Bono came back to the main stage to join The Edge, Adam and Larry and kick in to I Will Follow. Camera were drawn and we got to shoot at the same level as everyone else, fans raised their hands in the air and I did my best to try get above this for clear shots and some with them for an “in the thick of it” effect. Some good moments were ruined by a stray hand, covering a kicking Bono in action. The lights were shining directly down on the crowns of their heads, making their faces be in shadow for the song. These pictures are obviously the better portion of the set, some I’m happy with, some are just tricky. The Edge was so far away from us that he couldn’t be given focus during it, and Larry Mullins was obscured by drum stands from where I stood. This was the closest I was going to get, and I was warned by a photographer who shot the night before, that it only got worse.

Mid set we made our way to an aisle to the right of the arena and set up a fold out step to get an extra bit of height over the crowd. It had very limited effect. We were not allowed to move around due to fire wardens directions. The last row of people were mostly sat on their chairs in front of me to give them extra height to see the show. This removed any possibility to take an arena wide shot of all fans surrounding the band. I had to snap these three songs between heads, arms and hands again. The lighting was poor to shoot in from this distance. The max zoom I had was on my 70-200mm. Bono either was in shadow or had his back to us, facing the other side of the arena. There aren’t many shots I feel happy to show off when saying “I shot U2!!”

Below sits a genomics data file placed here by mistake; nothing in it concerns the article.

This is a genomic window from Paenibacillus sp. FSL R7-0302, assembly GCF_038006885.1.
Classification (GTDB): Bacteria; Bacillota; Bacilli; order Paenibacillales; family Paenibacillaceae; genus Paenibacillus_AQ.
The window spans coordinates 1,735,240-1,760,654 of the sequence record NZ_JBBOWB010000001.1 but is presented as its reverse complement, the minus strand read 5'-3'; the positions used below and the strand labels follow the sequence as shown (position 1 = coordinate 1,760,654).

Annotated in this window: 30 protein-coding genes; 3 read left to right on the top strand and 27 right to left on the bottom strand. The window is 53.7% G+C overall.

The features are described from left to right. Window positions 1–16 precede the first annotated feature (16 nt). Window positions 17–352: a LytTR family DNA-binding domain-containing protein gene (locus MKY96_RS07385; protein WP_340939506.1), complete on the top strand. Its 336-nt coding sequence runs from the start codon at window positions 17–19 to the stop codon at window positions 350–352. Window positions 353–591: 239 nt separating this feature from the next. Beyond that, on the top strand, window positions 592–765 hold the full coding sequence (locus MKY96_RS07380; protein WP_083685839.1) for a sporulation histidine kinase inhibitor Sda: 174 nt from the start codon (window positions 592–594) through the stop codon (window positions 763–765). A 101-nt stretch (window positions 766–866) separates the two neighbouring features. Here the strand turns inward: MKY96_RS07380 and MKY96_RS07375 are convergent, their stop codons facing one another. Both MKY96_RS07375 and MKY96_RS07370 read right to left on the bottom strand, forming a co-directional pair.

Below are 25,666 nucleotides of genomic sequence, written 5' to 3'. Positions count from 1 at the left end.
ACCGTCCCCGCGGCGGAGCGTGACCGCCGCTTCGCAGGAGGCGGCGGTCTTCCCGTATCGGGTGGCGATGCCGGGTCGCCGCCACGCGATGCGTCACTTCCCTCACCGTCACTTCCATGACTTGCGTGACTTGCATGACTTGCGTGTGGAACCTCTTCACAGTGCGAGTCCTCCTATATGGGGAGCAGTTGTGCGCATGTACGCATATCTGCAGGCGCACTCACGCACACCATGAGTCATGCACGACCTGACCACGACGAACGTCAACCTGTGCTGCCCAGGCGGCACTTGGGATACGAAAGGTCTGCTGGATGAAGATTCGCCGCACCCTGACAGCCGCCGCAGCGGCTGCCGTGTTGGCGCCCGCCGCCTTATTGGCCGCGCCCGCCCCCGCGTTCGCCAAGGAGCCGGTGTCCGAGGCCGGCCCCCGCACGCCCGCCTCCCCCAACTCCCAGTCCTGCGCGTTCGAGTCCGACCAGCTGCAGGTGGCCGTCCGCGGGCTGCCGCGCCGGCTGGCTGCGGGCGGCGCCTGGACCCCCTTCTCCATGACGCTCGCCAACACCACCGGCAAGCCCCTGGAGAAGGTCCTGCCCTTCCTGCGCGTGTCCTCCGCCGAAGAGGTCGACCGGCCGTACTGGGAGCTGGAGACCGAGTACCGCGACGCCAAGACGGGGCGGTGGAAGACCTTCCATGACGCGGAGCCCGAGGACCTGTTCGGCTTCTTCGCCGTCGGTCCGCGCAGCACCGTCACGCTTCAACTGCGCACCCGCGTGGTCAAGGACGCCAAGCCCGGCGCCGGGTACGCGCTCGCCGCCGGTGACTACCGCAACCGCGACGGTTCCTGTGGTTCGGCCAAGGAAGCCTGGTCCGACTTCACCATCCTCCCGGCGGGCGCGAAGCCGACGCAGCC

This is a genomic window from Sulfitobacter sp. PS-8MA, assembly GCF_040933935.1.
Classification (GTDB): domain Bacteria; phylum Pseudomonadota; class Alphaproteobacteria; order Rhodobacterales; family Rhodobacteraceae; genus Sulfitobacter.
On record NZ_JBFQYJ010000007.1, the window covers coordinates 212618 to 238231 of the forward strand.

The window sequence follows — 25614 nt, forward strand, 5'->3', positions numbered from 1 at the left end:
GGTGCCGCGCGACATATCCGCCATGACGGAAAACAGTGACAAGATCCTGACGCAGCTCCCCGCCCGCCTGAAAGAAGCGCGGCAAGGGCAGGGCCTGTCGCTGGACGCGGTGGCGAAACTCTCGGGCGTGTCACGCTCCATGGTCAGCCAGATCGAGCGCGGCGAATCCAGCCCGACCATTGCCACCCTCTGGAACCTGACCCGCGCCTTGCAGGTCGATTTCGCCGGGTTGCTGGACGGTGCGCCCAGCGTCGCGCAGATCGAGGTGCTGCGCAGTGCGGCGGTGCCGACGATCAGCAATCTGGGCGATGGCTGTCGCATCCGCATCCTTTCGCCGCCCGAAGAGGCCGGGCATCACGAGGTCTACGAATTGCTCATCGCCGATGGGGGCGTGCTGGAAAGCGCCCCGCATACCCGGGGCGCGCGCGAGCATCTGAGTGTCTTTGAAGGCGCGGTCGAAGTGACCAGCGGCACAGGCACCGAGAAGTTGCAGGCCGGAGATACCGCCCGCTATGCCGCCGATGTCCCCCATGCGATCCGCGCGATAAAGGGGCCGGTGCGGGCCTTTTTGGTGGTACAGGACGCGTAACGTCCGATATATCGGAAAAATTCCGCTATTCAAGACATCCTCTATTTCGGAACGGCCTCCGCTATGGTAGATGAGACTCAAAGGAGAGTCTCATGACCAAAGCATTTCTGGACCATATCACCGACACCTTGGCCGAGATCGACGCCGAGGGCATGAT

Later in the second half of the show, we were ushered back into the arena to shoot New Years Day, as the band performed in from of a European Union flag. We were more centred than the mid gig part of the shoot, but again the lights were not great from that distance, and there was still people stood in front of us which affected how shots were taken. Below is an example of how far away I was shooting from. Once again, no picture from this part of the set makes me feel proud.

The band put on a hell of a show from what I saw between being ushered in and out of the arena, but overall I am a little disappointed by the photos.

Boy Pablo: Button Factory by Aaron Corr

I headed to catch Boy Pablo for GoldenPlec on a Bank Holiday Sunday befoer Halloween. I planned to stay for just the three songs as I was tired but the songs were short, catchy and with their penchant to throwing a few pop hits in between to get the crowd going further, I figured I should stay. It was a fun gig and I was surprised by the fandom already on display. I’d never heard of the guy a week previous.